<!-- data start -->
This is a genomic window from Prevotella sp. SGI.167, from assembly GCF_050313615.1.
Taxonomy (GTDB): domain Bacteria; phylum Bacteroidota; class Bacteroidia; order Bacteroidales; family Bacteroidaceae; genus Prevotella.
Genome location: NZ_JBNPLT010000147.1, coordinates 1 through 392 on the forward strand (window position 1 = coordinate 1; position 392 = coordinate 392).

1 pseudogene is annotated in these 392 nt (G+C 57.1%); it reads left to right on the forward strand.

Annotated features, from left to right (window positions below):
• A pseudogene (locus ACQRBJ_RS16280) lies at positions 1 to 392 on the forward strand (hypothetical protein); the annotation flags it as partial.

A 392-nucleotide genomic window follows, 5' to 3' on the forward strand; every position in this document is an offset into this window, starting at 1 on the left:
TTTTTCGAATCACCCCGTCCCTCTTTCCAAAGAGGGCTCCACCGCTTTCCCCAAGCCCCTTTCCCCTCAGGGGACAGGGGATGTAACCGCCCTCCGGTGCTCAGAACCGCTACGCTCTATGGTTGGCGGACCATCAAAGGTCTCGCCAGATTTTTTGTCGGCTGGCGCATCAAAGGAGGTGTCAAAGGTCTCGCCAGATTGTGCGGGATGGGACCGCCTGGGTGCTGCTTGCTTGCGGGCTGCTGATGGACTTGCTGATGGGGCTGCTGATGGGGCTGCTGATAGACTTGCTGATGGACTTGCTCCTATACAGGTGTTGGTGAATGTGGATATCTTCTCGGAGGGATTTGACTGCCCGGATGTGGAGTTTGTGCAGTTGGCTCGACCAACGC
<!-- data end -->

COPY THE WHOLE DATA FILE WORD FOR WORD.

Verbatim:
This is a genomic window from Prevotella sp. SGI.167, from assembly GCF_050313615.1.
Taxonomy (GTDB): domain Bacteria; phylum Bacteroidota; class Bacteroidia; order Bacteroidales; family Bacteroidaceae; genus Prevotella.
Genome location: NZ_JBNPLT010000147.1, coordinates 1 through 392 on the forward strand (window position 1 = coordinate 1; position 392 = coordinate 392).

1 pseudogene is annotated in these 392 nt (G+C 57.1%); it reads left to right on the forward strand.

Annotated features, from left to right (window positions below):
• A pseudogene (locus ACQRBJ_RS16280) lies at positions 1 to 392 on the forward strand (hypothetical protein); the annotation flags it as partial.

A 392-nucleotide genomic window follows, 5' to 3' on the forward strand; every position in this document is an offset into this window, starting at 1 on the left:
TTTTTCGAATCACCCCGTCCCTCTTTCCAAAGAGGGCTCCACCGCTTTCCCCAAGCCCCTTTCCCCTCAGGGGACAGGGGATGTAACCGCCCTCCGGTGCTCAGAACCGCTACGCTCTATGGTTGGCGGACCATCAAAGGTCTCGCCAGATTTTTTGTCGGCTGGCGCATCAAAGGAGGTGTCAAAGGTCTCGCCAGATTGTGCGGGATGGGACCGCCTGGGTGCTGCTTGCTTGCGGGCTGCTGATGGACTTGCTGATGGGGCTGCTGATGGGGCTGCTGATAGACTTGCTGATGGACTTGCTCCTATACAGGTGTTGGTGAATGTGGATATCTTCTCGGAGGGATTTGACTGCCCGGATGTGGAGTTTGTGCAGTTGGCTCGACCAACGC